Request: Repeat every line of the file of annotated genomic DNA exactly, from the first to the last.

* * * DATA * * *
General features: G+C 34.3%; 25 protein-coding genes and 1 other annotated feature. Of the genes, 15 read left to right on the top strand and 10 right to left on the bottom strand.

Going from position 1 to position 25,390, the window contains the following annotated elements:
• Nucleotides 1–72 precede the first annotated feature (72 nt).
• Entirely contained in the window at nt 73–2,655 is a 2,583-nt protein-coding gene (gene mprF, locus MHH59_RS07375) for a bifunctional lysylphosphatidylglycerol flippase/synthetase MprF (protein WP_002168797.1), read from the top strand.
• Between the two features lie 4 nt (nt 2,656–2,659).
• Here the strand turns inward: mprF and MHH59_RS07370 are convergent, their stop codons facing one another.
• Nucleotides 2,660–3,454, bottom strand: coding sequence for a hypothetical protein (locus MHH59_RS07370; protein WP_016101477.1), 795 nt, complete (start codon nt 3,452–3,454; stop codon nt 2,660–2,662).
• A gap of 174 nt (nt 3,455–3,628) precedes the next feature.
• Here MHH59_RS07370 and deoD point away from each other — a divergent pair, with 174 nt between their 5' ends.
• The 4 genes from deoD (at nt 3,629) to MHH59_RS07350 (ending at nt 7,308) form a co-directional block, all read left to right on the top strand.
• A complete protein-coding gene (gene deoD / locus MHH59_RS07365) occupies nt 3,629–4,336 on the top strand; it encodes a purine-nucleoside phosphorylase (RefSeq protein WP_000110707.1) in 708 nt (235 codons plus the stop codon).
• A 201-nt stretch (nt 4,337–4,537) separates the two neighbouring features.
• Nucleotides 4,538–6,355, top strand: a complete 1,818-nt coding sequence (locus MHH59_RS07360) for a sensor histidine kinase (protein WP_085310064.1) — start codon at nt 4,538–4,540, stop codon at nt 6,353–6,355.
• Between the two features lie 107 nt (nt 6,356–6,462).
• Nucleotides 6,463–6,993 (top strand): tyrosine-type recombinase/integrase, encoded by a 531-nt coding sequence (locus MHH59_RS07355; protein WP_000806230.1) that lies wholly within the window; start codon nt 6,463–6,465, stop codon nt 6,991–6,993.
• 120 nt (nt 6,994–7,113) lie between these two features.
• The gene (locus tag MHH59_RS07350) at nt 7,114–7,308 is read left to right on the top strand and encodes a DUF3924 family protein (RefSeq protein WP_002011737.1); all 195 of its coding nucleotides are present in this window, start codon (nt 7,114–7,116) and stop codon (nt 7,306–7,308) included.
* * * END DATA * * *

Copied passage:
General features: G+C 34.3%; 25 protein-coding genes and 1 other annotated feature. Of the genes, 15 read left to right on the top strand and 10 right to left on the bottom strand.

Going from position 1 to position 25,390, the window contains the following annotated elements:
• Nucleotides 1–72 precede the first annotated feature (72 nt).
• Entirely contained in the window at nt 73–2,655 is a 2,583-nt protein-coding gene (gene mprF, locus MHH59_RS07375) for a bifunctional lysylphosphatidylglycerol flippase/synthetase MprF (protein WP_002168797.1), read from the top strand.
• Between the two features lie 4 nt (nt 2,656–2,659).
• Here the strand turns inward: mprF and MHH59_RS07370 are convergent, their stop codons facing one another.
• Nucleotides 2,660–3,454, bottom strand: coding sequence for a hypothetical protein (locus MHH59_RS07370; protein WP_016101477.1), 795 nt, complete (start codon nt 3,452–3,454; stop codon nt 2,660–2,662).
• A gap of 174 nt (nt 3,455–3,628) precedes the next feature.
• Here MHH59_RS07370 and deoD point away from each other — a divergent pair, with 174 nt between their 5' ends.
• The 4 genes from deoD (at nt 3,629) to MHH59_RS07350 (ending at nt 7,308) form a co-directional block, all read left to right on the top strand.
• A complete protein-coding gene (gene deoD / locus MHH59_RS07365) occupies nt 3,629–4,336 on the top strand; it encodes a purine-nucleoside phosphorylase (RefSeq protein WP_000110707.1) in 708 nt (235 codons plus the stop codon).
• A 201-nt stretch (nt 4,337–4,537) separates the two neighbouring features.
• Nucleotides 4,538–6,355, top strand: a complete 1,818-nt coding sequence (locus MHH59_RS07360) for a sensor histidine kinase (protein WP_085310064.1) — start codon at nt 4,538–4,540, stop codon at nt 6,353–6,355.
• Between the two features lie 107 nt (nt 6,356–6,462).
• Nucleotides 6,463–6,993 (top strand): tyrosine-type recombinase/integrase, encoded by a 531-nt coding sequence (locus MHH59_RS07355; protein WP_000806230.1) that lies wholly within the window; start codon nt 6,463–6,465, stop codon nt 6,991–6,993.
• 120 nt (nt 6,994–7,113) lie between these two features.
• The gene (locus tag MHH59_RS07350) at nt 7,114–7,308 is read left to right on the top strand and encodes a DUF3924 family protein (RefSeq protein WP_002011737.1); all 195 of its coding nucleotides are present in this window, start codon (nt 7,114–7,116) and stop codon (nt 7,306–7,308) included.